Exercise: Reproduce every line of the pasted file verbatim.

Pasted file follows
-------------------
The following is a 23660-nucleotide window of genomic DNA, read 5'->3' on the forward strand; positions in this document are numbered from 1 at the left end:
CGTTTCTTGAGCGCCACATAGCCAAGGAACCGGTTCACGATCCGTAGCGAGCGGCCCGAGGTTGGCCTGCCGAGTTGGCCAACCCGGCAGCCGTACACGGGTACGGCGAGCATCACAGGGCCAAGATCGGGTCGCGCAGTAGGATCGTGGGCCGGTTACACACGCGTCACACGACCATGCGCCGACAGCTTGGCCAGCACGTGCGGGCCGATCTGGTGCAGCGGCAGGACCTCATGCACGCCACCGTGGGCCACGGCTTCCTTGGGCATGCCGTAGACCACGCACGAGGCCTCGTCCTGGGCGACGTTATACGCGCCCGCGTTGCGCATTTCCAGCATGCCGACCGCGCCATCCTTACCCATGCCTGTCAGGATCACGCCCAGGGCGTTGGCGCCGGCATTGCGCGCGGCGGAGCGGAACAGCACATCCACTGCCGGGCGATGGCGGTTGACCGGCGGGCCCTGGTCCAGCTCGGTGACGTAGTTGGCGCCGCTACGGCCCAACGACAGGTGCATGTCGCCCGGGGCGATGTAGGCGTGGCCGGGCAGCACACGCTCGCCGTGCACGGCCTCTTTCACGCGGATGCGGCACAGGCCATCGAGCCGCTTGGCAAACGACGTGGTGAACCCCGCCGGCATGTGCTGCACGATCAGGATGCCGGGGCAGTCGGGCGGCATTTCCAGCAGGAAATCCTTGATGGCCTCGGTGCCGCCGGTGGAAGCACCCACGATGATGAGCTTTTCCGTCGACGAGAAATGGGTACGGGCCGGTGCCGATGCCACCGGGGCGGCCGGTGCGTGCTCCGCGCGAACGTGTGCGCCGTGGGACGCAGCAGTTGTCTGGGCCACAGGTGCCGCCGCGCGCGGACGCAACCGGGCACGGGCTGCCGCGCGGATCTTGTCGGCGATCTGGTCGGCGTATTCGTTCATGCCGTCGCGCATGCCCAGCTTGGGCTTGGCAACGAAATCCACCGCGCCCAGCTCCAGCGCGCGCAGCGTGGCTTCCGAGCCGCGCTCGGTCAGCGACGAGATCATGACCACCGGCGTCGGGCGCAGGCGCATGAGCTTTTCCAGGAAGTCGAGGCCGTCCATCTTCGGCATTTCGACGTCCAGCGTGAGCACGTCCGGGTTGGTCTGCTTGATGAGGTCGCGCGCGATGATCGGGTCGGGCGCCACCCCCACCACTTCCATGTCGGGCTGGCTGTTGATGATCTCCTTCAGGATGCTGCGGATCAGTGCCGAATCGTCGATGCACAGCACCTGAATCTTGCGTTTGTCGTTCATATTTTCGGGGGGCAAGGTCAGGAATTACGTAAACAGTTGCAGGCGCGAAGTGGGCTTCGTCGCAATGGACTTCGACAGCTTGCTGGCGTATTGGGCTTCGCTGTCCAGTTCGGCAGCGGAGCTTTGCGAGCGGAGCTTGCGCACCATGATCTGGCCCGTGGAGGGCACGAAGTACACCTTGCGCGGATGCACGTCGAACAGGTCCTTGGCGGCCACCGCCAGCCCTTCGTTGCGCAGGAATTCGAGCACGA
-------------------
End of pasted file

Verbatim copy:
The following is a 23660-nucleotide window of genomic DNA, read 5'->3' on the forward strand; positions in this document are numbered from 1 at the left end:
CGTTTCTTGAGCGCCACATAGCCAAGGAACCGGTTCACGATCCGTAGCGAGCGGCCCGAGGTTGGCCTGCCGAGTTGGCCAACCCGGCAGCCGTACACGGGTACGGCGAGCATCACAGGGCCAAGATCGGGTCGCGCAGTAGGATCGTGGGCCGGTTACACACGCGTCACACGACCATGCGCCGACAGCTTGGCCAGCACGTGCGGGCCGATCTGGTGCAGCGGCAGGACCTCATGCACGCCACCGTGGGCCACGGCTTCCTTGGGCATGCCGTAGACCACGCACGAGGCCTCGTCCTGGGCGACGTTATACGCGCCCGCGTTGCGCATTTCCAGCATGCCGACCGCGCCATCCTTACCCATGCCTGTCAGGATCACGCCCAGGGCGTTGGCGCCGGCATTGCGCGCGGCGGAGCGGAACAGCACATCCACTGCCGGGCGATGGCGGTTGACCGGCGGGCCCTGGTCCAGCTCGGTGACGTAGTTGGCGCCGCTACGGCCCAACGACAGGTGCATGTCGCCCGGGGCGATGTAGGCGTGGCCGGGCAGCACACGCTCGCCGTGCACGGCCTCTTTCACGCGGATGCGGCACAGGCCATCGAGCCGCTTGGCAAACGACGTGGTGAACCCCGCCGGCATGTGCTGCACGATCAGGATGCCGGGGCAGTCGGGCGGCATTTCCAGCAGGAAATCCTTGATGGCCTCGGTGCCGCCGGTGGAAGCACCCACGATGATGAGCTTTTCCGTCGACGAGAAATGGGTACGGGCCGGTGCCGATGCCACCGGGGCGGCCGGTGCGTGCTCCGCGCGAACGTGTGCGCCGTGGGACGCAGCAGTTGTCTGGGCCACAGGTGCCGCCGCGCGCGGACGCAACCGGGCACGGGCTGCCGCGCGGATCTTGTCGGCGATCTGGTCGGCGTATTCGTTCATGCCGTCGCGCATGCCCAGCTTGGGCTTGGCAACGAAATCCACCGCGCCCAGCTCCAGCGCGCGCAGCGTGGCTTCCGAGCCGCGCTCGGTCAGCGACGAGATCATGACCACCGGCGTCGGGCGCAGGCGCATGAGCTTTTCCAGGAAGTCGAGGCCGTCCATCTTCGGCATTTCGACGTCCAGCGTGAGCACGTCCGGGTTGGTCTGCTTGATGAGGTCGCGCGCGATGATCGGGTCGGGCGCCACCCCCACCACTTCCATGTCGGGCTGGCTGTTGATGATCTCCTTCAGGATGCTGCGGATCAGTGCCGAATCGTCGATGCACAGCACCTGAATCTTGCGTTTGTCGTTCATATTTTCGGGGGGCAAGGTCAGGAATTACGTAAACAGTTGCAGGCGCGAAGTGGGCTTCGTCGCAATGGACTTCGACAGCTTGCTGGCGTATTGGGCTTCGCTGTCCAGTTCGGCAGCGGAGCTTTGCGAGCGGAGCTTGCGCACCATGATCTGGCCCGTGGAGGGCACGAAGTACACCTTGCGCGGATGCACGTCGAACAGGTCCTTGGCGGCCACCGCCAGCCCTTCGTTGCGCAGGAATTCGAGCACGA